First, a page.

1. Vary the subjects of your pictures - I've always taken photographs of landscapes and nature, and never really took pictures of people. I also never cared much about having pictures of myself while traveling. Looking back, I can think of lots of photos I'd like to have of different people along the way and also of myself at different places. I know other travelers who've done the opposite, took lots of photos of people and now wish they had more pics of landscape and buildings.
|Varying my photo subjects, having a beer, playing with my new|
camera's macro at Mountain Jam
2. Be the "cheesy tourist" - Don't worry about looking like a tourist, you are one. When I was younger I liked to think of myself as different than other "tourists"; after all, I didn't have a plane ticket home, a schedule, and a nice hotel room. I guess one of the ways I tried to differentiate myself from other travelers was being too cool to take "tourist" photos. This sounds dumb now, but I don't mind if I can help out one new "road dog".
3. Don't assume you'll be back - I 've lost out on many pictures this way. Take photos the first time you see something and don't assume you'll be back later to snap some pics. Sometimes plans fall through or change. It's a reality of travel.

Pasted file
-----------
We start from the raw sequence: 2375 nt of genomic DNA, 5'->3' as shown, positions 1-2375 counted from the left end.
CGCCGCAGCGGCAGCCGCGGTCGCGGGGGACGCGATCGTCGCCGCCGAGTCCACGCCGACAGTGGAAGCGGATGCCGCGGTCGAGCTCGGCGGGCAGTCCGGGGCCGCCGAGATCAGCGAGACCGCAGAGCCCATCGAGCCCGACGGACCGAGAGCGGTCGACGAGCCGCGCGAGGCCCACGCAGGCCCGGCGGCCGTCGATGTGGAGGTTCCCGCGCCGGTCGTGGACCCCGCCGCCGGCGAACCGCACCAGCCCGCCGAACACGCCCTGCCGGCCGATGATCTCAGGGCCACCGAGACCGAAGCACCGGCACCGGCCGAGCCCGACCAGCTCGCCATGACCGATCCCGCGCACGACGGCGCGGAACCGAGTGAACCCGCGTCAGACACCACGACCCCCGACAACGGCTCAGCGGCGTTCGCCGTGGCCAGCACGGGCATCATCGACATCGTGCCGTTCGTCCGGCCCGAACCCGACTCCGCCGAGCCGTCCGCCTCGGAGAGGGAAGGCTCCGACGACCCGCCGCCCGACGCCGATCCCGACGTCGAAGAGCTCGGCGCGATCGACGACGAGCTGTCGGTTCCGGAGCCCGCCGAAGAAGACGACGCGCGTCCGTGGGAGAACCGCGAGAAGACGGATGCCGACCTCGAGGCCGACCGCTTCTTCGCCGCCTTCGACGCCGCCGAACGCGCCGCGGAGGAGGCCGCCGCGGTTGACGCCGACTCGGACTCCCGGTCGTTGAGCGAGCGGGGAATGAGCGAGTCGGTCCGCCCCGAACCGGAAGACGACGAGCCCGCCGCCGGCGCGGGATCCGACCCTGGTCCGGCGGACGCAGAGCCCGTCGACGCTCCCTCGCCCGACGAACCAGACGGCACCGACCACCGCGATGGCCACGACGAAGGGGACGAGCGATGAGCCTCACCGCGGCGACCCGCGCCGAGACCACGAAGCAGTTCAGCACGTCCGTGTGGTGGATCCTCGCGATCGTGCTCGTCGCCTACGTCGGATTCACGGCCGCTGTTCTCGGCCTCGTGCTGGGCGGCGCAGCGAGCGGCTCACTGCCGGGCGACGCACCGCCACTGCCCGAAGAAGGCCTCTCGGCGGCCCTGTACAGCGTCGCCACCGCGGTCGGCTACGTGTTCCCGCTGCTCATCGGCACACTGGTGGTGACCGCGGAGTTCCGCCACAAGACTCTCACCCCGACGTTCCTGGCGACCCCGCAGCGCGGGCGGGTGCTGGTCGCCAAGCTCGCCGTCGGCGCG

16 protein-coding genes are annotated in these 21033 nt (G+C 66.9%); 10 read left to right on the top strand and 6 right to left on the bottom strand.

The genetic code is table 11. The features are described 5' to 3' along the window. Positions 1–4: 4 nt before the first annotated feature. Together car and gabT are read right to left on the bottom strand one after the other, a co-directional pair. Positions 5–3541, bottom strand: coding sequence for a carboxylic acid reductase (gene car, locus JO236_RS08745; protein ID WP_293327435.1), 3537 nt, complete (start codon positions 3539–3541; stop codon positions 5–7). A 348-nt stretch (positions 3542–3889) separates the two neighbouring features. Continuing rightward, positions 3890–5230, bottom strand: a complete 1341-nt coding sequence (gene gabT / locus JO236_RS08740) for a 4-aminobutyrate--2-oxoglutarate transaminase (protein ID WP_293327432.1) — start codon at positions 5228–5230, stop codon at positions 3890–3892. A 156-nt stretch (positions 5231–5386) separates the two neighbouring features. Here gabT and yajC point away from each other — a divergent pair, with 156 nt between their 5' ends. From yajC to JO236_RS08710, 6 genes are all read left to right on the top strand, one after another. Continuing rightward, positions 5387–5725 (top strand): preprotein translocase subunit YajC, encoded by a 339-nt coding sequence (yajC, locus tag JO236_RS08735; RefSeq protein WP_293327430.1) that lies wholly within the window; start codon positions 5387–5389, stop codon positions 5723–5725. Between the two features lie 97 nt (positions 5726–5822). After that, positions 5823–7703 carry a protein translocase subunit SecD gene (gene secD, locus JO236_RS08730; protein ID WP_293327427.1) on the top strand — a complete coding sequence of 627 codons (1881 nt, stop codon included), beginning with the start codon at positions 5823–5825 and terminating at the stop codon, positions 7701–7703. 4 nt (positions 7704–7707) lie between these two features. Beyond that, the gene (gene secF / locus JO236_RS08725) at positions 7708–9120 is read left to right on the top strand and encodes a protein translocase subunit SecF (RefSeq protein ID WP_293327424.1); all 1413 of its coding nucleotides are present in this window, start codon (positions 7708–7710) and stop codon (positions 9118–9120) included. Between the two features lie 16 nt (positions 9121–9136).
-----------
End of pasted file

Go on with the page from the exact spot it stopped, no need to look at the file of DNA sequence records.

4. You can't take too many pictures - It's easier to erase pics you don't want than to get photos you want and didn't take. I found this to be a problem of mine. I think it's ingrained in me from the days of film when photos were limited and expensive. Take extra memory cards and take lots of pictures.
|A Blackbird in Paris, when pics are cheap you can even let your 12 year-old take some.|
5. A photograph with a crappy camera is better than no photograph - Don't think you can't take pictures because you don't have a $3000 SLR. Ten years after your trip, you'll be happy you picked up that disposable camera and snapped a few photos to remember it by. All of my photos of Mt. Saint Helens and many of Rocky Mountain National Park were taken with a five dollar camera I picked up at a gas station. They're not perfect, but I'm really glad I have them.
|Photo in Rocky Mountain NP taken with disposable camera|
6. Take your own pictures - At the risk of sounding like a pessimist, I think this tip is worth sharing. If you're depending on other people to take photos, don't assume you'll always have acces to them. I lost out on years of travel photos this way. If you take a trip with a friend, girlfriend, boyfriend, trained monkey, or anyone else, get copies of your faves when you get home. This is very easy with digital photos and may be well worth it down the road. Save them on your own laptop, memory card, external drive, etc..